War widows are also to receive a pension increase of 7s. 6d. a week bringing the amount up to £5 5s. a week, while those who are entitled to a domestic allowance will receive a further 7s. 6d. a week, the new rate of domestic allowance being £2 15s. a week, making a total for war pension and domestic allowance of £8 a week. Domestic allowance is. paid to a war widow who is over the age of 50 years, or is permanently unemployable, or who has a child or children under the age of sixteen years. The allowance is also paid to a widow with a child over the age of sixteen years so long as that child is continuing with its education or training. As over 90 per cent, of war widows receive domestic allowance the majority of the widows will receive a total increase of 15s. a week.
Where there are children, the family income of a war widow or a totally and permanently incapacitated ex-serviceman is augmented by the pension paid in respect of each child and an education allowance which commences when the child reaches the age of twelve years. At the age of sixteen years, when the child’s pension ceases, the education allowance is increased and other appropriate assistance is provided which enables the child to proceed to higher education or training including a technical or professional qualification.
The general rate - that is the 100 per cent, rate, as we call it - war pension forincapacity is to be increased by 7s. 6d. a week, making the new rate £5 10s. a week. General rate pensioners may also qualify for an age, invalid or service pension subject to the means test provisions which I have mentioned above in relation to t.p.i. pensioners and those in receipt of this benefit will also receive an increase in age, invalid or service pension of up to 7s. 6d. a week in addition to the increase in war pension. Their children also receive pensions to add to the family income.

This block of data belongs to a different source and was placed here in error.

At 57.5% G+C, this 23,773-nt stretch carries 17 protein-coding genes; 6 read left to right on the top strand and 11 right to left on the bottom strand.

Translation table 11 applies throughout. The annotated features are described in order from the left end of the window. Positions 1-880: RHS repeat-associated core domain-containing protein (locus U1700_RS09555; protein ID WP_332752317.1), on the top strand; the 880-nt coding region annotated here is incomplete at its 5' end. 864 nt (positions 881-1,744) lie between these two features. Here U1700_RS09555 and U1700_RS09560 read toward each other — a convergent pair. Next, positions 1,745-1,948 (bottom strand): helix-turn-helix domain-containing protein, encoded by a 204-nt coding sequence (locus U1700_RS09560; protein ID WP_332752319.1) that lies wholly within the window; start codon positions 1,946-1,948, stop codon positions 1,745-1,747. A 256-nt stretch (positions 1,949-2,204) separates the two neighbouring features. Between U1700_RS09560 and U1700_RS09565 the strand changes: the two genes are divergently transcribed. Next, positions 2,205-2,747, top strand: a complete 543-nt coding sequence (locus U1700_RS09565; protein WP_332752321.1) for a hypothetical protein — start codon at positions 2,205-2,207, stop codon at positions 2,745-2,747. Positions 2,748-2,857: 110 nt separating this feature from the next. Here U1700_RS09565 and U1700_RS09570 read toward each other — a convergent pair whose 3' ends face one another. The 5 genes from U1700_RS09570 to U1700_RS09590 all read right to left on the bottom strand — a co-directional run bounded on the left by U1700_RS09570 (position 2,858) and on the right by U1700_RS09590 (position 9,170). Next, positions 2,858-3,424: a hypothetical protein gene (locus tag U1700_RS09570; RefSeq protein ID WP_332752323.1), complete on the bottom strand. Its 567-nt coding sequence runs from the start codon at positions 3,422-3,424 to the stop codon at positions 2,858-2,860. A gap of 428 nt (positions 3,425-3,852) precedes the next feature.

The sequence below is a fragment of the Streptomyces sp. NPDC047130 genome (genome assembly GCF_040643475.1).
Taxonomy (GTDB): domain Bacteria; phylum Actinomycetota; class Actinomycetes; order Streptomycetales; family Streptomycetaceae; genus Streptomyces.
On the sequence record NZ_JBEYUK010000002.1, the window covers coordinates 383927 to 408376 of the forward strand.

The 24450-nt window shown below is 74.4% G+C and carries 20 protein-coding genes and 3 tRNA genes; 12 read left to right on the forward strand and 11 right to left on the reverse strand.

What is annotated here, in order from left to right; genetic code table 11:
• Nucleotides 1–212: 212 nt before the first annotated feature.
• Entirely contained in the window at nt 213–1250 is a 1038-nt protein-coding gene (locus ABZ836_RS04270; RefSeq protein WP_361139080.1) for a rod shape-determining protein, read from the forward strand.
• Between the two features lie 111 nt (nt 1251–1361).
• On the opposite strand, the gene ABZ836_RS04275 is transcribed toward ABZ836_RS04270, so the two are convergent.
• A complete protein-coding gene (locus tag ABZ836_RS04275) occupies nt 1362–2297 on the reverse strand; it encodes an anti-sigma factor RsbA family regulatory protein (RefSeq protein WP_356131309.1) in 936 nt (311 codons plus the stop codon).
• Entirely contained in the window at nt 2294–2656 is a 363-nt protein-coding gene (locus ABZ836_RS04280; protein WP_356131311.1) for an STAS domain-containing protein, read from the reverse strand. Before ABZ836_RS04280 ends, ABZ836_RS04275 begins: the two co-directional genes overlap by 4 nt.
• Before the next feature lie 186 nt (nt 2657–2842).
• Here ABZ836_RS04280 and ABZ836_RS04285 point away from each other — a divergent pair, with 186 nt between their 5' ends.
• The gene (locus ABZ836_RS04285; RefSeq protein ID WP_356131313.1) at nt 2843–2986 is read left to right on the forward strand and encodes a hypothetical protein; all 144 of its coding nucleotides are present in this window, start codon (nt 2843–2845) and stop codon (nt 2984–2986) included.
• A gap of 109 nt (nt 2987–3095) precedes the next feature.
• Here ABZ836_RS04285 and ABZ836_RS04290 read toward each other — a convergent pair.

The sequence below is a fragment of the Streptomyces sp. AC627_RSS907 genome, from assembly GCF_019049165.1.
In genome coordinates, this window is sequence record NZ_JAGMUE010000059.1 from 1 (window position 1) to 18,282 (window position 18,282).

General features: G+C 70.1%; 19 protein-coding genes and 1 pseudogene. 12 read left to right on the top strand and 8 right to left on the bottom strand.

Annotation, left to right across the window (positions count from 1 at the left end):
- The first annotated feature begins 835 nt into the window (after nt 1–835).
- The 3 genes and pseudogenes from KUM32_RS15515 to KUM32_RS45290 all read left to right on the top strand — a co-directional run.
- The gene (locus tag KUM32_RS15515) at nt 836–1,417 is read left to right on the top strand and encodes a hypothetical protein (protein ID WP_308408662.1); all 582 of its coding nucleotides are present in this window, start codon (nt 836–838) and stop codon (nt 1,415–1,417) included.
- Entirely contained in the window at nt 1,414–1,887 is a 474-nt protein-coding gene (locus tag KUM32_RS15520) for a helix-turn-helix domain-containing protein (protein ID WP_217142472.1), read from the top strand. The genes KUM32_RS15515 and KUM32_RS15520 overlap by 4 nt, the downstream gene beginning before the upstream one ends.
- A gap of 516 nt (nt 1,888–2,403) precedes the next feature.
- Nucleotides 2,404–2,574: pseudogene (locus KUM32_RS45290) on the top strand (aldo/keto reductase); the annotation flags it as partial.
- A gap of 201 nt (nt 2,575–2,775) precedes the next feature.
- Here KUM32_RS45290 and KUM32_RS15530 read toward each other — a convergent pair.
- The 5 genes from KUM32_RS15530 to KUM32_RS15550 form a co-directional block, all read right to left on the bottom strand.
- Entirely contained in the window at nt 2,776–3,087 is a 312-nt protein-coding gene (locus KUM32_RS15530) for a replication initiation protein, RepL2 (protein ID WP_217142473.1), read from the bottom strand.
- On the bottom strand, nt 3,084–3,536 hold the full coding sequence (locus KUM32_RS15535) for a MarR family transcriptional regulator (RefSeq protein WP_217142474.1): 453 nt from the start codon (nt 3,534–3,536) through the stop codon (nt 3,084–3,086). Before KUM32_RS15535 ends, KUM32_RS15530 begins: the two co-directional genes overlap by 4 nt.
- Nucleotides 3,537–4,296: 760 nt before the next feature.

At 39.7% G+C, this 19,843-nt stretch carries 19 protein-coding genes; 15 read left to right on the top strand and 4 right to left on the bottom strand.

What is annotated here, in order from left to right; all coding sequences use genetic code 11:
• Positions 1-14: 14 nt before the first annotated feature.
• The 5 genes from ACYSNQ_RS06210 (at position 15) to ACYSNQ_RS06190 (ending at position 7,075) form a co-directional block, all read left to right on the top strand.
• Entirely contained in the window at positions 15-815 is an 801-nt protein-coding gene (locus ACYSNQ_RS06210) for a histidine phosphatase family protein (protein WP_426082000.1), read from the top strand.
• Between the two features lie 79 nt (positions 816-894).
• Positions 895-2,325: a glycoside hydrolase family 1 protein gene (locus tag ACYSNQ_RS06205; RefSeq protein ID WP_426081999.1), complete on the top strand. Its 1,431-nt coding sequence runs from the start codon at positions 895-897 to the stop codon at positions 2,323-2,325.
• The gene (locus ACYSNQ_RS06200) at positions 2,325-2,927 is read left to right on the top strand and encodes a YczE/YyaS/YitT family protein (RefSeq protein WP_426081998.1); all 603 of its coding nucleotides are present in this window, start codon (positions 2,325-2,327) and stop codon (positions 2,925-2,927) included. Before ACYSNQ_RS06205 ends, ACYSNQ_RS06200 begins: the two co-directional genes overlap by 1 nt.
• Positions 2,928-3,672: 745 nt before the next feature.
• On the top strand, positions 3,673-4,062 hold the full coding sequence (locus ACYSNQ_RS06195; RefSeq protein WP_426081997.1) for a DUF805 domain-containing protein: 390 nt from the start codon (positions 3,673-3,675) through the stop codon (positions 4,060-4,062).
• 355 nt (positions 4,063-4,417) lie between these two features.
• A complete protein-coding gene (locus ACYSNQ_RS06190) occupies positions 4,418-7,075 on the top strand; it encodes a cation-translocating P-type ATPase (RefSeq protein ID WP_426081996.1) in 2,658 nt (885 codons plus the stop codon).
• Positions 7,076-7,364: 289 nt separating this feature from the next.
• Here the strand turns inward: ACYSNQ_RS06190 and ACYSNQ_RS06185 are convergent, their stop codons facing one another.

Under the fifth schedule to the Repatriation Act amounts are payable, in addition to war pension, to those who have suffered an amputation or partial loss of vision due to their war service. These amounts are all being increased. Increases range from 5s. to 15s. a week, according to the nature of the disability. The new weekly rates will range from 13s. 6d. to £6 15s. a week-
Although, as it is to be granted by way of regulation, it does not form part of the bill now before the Senate, this would be an appropriate stage to mention a new benefit which is to be introduced. A special scale of allowances to be known as a clothing allowance is to be provided towards meeting the cost of repair or replacement of clothing, where deterioration has been caused by the use of oils, ointments or other substances used in the necessary treatment of an accepted war disability, or by the use of an artificial limb or surgical appliance consequent upon such a disability.
This allowance will be paid in two different ways. An amount ranging from 3s. 9d. to 7s. 6d. a week according to the nature of the disability will be paid to all eligible amputees. In other cases where the damage is caused by the nature of the treatment, for example, the use of oils or ointments in treating a disease of the skin or the wearing of a surgical appliance, compensation up to a maximum of £9 15s. a year may be paid by way of either a lump sum or an allowance according to the nature and extent of the damage caused.
The increase of 7s- 6d. a week in the rates of age and invalid pension will also apply to the service pension of an exserviceman. The new rate will be £4 15s. a week. The maximum amount which a service pensioner may have by way of income and pension before his service pension is reduced below that maximum rate will accordingly rise from £7 17s. 6d. a week to £8 5s. a week, and, as I have pointed out, to twice that amount in the case of married couples.